About the Book
‘Tree Tops is ths last of Jim Corbett's books, and the only one not set in India. Written shortly before his death, it is the story of Princess Elizabeth's Visit to Tree Tops in Kenya, where Jim Corbett was then living. Written in Corbett's characteristic engaging style, there are vivid accounts of elephant herds, of a fight between two waterbuck stags, and of a confirontation between twor rhinos.
Jim Corbett’s Story of the visit paid by Her Majesty the Queen to Tree Tops in 1952 was written only a short time before his sudden death in Kenya on 19 April 1955. He was then nearing his eightieth year. When he had visited English in 1951 he had shown few signs of his age, but he had in fact never fully recovered from the effects of the severe illness from which he suffered in Central India, in the course of training British troops in jungle fighting before they took part in the Burma Campaign.
I do not know how far the picture formed of him by his readers differs from that which will live in the memory of his friends. In one respect perhaps the reader who has known him through his books may have some advantage over them. He seldom spoke of the hardships and dangers of those encounters with man-which gave such an incomparable thrill to his record of them. He felt, I think, that these were matters which lay between him and the great beasts whose strength and courage he respected, and whose lapses into ways that were a menace to man he could in due season forget. Man of his acquaintances probably failed to realize that the name and deeds of this quiet and unassuming man were a household word among the hillfolk of the scattered hamlets of kumaon. I doubt indeed if he would ever have given to the world the earliest of his books, Man-eaters of kumaon, in 1944, had he not hoped that its publication might contribute something to the funds of St. Dunstan’s, which had in the previous year opened a training school for blinded Indian soldiers. I soldiers. I remember how modest was his own estimate of what this did not contribution might be. He did not realize how enthralling were the stories he had to tell, nor how greatly their interest would be enhanced by his manner of telling them. Yet, the world was soon to acknowledge, he possessed, in fact, that supreme art of narrative which owes nothing to conscious artistry.
Since, however, he is necessarily the centre of his own stories, they have much to reveal of his own history and way of life. Those who have read My India and Jungle Lore will not need to taold that he was one of a large family and was brought up during the summer months at the Himalayan hill station of Naini Tal, and in the winter on the small property held by his family at kaladhungi in the foothills below it. Sport was in his blood, and from boyhood he set himself to gain that intimacy with the jungle and its life that he would need if he was to enjoy such sport as his modest means allowed. He never forgot in after life that habit which he then taught himself of noiseless movement in the jungle nor his rare understanding of its sights and sounds, and it was then that he began to acquire that unique combination of speed and accuracy in the use of the rifle to which he later to owe so much. One who knew him at that period has said, however, that even in his youth he took no special pride in this achievement. Good shooting was to him an obligation rather than an accomplishment. If things were to be killed, then this should be done instantly, and without pain to them.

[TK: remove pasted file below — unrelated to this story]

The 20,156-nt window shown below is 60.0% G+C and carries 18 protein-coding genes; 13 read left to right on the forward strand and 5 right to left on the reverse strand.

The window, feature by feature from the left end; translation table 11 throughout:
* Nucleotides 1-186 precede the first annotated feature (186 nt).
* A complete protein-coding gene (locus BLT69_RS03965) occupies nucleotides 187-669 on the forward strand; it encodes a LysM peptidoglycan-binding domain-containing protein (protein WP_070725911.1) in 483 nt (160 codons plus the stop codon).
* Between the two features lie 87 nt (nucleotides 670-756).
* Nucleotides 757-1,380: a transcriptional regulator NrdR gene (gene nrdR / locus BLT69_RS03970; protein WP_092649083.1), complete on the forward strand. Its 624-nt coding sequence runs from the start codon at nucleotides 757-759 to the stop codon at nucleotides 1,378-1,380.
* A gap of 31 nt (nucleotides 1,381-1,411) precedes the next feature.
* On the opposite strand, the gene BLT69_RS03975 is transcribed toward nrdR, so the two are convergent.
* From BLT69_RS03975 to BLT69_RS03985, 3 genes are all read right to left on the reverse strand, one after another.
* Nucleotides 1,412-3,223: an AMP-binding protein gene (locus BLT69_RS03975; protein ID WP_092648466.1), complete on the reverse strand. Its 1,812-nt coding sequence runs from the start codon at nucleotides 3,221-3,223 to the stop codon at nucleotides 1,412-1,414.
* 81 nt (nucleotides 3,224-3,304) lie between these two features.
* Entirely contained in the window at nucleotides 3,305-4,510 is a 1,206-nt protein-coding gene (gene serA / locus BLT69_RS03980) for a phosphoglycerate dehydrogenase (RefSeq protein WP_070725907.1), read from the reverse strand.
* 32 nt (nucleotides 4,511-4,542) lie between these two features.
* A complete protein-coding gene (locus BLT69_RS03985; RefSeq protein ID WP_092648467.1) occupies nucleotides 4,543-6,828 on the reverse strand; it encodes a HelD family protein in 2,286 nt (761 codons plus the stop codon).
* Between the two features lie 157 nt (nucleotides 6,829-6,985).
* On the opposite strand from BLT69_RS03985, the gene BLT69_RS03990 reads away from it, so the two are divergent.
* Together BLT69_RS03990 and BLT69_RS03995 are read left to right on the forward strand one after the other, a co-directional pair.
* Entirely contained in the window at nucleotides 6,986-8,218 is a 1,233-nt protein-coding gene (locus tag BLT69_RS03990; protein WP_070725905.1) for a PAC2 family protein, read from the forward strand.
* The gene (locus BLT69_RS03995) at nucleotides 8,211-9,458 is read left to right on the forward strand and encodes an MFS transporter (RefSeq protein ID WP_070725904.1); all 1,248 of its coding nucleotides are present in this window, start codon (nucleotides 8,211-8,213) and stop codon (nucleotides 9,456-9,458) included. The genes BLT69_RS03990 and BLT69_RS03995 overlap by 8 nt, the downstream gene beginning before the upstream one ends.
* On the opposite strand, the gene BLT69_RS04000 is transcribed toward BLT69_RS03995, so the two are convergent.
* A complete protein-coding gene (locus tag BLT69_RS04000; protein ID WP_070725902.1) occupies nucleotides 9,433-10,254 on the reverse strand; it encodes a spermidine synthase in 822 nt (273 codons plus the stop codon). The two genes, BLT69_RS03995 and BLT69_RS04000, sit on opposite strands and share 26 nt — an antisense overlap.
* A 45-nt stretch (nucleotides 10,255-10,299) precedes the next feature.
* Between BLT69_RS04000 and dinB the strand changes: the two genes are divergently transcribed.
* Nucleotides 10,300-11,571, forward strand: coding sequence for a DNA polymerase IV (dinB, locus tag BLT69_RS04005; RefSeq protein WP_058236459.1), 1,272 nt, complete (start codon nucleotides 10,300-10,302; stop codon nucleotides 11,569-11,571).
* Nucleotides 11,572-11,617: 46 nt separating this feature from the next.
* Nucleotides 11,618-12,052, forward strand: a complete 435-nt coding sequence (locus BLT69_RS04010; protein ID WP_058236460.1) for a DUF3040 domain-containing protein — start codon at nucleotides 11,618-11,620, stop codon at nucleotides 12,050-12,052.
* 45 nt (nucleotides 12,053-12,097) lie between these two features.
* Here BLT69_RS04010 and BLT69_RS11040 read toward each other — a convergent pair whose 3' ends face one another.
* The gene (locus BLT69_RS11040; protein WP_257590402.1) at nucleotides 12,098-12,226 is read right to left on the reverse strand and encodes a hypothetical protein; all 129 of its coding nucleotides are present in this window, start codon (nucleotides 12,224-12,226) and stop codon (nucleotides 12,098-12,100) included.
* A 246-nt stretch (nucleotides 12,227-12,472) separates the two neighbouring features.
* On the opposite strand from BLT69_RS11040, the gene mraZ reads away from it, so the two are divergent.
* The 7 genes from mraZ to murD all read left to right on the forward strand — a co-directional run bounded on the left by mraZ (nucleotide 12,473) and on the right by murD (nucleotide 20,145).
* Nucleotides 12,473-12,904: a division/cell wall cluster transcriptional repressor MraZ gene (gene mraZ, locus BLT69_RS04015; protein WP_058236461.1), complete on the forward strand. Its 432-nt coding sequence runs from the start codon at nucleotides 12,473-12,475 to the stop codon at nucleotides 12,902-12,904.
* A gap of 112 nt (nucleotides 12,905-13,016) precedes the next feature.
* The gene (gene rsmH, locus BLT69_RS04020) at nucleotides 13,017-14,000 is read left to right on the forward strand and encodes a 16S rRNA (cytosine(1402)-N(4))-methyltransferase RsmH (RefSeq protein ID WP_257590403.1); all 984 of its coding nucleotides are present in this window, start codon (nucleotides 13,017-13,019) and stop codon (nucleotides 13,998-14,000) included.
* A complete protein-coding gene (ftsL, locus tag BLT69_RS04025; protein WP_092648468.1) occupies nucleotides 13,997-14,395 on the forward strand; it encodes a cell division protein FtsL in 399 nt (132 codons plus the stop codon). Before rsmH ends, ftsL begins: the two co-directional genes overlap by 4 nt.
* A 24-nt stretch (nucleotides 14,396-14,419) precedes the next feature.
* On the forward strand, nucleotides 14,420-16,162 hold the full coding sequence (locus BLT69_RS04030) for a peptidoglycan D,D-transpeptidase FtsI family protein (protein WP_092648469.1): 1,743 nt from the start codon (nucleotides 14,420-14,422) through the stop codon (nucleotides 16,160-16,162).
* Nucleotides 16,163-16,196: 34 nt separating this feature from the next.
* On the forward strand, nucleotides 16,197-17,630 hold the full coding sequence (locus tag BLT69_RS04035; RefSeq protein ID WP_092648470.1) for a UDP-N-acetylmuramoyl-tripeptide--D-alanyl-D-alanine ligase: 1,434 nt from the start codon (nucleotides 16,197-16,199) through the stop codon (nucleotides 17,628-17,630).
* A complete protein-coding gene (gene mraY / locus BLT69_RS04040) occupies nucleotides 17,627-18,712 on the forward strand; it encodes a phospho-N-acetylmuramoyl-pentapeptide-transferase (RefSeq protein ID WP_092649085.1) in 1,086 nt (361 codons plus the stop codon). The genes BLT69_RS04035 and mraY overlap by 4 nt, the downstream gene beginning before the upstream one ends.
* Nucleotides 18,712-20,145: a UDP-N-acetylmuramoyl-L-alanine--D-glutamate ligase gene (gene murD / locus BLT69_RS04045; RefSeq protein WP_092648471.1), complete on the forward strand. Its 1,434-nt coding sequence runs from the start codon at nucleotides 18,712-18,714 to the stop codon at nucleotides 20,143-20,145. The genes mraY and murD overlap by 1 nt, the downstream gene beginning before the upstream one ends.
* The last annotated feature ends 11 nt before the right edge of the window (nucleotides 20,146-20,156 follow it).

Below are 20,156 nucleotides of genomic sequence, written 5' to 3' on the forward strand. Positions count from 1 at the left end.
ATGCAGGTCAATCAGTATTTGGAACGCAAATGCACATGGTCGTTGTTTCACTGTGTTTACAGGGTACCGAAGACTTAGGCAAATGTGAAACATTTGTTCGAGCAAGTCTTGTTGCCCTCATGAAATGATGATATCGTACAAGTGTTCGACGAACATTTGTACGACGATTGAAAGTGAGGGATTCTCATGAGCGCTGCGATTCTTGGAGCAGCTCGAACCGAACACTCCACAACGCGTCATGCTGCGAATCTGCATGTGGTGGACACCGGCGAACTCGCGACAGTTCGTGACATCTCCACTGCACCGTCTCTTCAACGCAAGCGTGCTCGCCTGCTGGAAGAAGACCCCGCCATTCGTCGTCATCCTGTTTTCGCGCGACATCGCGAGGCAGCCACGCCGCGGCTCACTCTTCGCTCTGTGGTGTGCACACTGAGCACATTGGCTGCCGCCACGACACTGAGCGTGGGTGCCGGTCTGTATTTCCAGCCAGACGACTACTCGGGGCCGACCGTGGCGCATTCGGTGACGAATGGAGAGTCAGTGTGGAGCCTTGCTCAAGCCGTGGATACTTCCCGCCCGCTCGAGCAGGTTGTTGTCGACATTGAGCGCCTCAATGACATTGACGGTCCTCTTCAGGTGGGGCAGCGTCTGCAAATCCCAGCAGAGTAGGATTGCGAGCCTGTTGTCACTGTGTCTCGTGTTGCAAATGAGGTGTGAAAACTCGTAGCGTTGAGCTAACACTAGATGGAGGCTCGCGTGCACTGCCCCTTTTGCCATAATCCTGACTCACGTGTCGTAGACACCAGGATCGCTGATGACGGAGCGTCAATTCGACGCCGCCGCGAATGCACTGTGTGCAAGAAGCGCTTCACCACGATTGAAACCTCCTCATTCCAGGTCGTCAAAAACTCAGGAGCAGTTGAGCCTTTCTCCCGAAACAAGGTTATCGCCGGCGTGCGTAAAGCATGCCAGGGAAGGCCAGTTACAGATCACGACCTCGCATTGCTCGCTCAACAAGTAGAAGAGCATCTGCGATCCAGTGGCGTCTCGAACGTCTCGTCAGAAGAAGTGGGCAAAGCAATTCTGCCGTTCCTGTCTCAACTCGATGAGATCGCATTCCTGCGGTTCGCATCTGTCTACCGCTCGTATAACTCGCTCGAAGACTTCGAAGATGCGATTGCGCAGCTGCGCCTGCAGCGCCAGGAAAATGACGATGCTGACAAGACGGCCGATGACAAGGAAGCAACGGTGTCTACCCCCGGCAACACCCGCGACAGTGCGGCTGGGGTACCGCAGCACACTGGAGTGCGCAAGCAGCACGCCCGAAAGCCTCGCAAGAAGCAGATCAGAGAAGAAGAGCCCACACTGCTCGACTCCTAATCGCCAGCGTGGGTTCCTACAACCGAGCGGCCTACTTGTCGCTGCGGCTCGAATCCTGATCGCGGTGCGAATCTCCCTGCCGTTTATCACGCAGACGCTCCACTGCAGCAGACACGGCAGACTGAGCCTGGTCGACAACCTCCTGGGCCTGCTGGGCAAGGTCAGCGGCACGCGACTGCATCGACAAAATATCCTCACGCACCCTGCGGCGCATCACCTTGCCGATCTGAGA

As soon as he left school at Naini Tal, he found employment with the Railway Department, at first in small posts but afterwards in charge of the transport at Mokameh Ghat, where the Ganges River created a broad gap between the two railway systems. There is a great bridge over now, but at that time more than half a million tons of traffic were ferried across it every year, and had to be transhipped from one gauge of rails to another. The conditions of work were exceptionally arduous, and that he carried it on for over twenty years was due not only to power of physical endurance, but to his friendly personal contacts with the large force of India labour which he employed as contractor. They gave an unmistakable proof of their own feelings for him during the First World War. He helped to raise a kumaon Labour Corps for service overseas, and took his section of it to France. It was then that his Indian subordinates at Mokameh Ghat arranged with the labourers that they would together carry on the work on his behalf throughout his absence. In the War he was give the substantive rank of Major in the Indian Army.
The nature of the work during these years gave him little leisure for sport, but during his holidays in kumaon he was able on three occasions to answer the calls which were made on him for his help against man-eaters. Between the years 1907 and 1911 he disposed of the Champawat and Muktesar man-eaters and the Panar leopard. The first and last of these marauders were believed to have killed between them no fewer than 836 human beings, and they were perhaps the worst of the man-eaters from which kumaon suffered in our generation, though others of a later date became more notorious. The leopard of Rudraprayag, for instance, which was officially recorded to have killed 150 human beings, acquired so wide reputation in India because it preyed on the pilgrims who followed the route to a well- known Hindu shrine.
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